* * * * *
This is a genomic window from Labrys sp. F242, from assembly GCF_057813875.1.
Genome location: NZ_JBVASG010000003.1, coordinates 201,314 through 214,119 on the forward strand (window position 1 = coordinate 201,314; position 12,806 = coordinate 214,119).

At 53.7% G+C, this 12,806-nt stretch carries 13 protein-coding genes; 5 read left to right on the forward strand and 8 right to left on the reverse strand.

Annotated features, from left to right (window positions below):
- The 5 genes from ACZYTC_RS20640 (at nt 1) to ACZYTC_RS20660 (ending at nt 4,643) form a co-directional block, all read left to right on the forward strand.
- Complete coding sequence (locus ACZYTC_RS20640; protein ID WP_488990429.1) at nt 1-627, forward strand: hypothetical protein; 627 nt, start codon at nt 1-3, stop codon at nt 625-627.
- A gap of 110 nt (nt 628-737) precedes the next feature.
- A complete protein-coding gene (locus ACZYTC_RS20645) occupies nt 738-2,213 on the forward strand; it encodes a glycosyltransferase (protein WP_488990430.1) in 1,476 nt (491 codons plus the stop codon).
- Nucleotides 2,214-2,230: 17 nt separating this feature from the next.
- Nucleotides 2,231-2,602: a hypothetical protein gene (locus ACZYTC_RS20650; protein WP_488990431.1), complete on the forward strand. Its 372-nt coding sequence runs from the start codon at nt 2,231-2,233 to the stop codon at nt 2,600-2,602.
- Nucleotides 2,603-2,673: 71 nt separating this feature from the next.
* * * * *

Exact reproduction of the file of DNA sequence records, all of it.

This is a genomic window from Labrys sp. F242, from assembly GCF_057813875.1.
Genome location: NZ_JBVASG010000003.1, coordinates 201,314 through 214,119 on the forward strand (window position 1 = coordinate 201,314; position 12,806 = coordinate 214,119).

At 53.7% G+C, this 12,806-nt stretch carries 13 protein-coding genes; 5 read left to right on the forward strand and 8 right to left on the reverse strand.

Annotated features, from left to right (window positions below):
- The 5 genes from ACZYTC_RS20640 (at nt 1) to ACZYTC_RS20660 (ending at nt 4,643) form a co-directional block, all read left to right on the forward strand.
- Complete coding sequence (locus ACZYTC_RS20640; protein ID WP_488990429.1) at nt 1-627, forward strand: hypothetical protein; 627 nt, start codon at nt 1-3, stop codon at nt 625-627.
- A gap of 110 nt (nt 628-737) precedes the next feature.
- A complete protein-coding gene (locus ACZYTC_RS20645) occupies nt 738-2,213 on the forward strand; it encodes a glycosyltransferase (protein WP_488990430.1) in 1,476 nt (491 codons plus the stop codon).
- Nucleotides 2,214-2,230: 17 nt separating this feature from the next.
- Nucleotides 2,231-2,602: a hypothetical protein gene (locus ACZYTC_RS20650; protein WP_488990431.1), complete on the forward strand. Its 372-nt coding sequence runs from the start codon at nt 2,231-2,233 to the stop codon at nt 2,600-2,602.
- Nucleotides 2,603-2,673: 71 nt separating this feature from the next.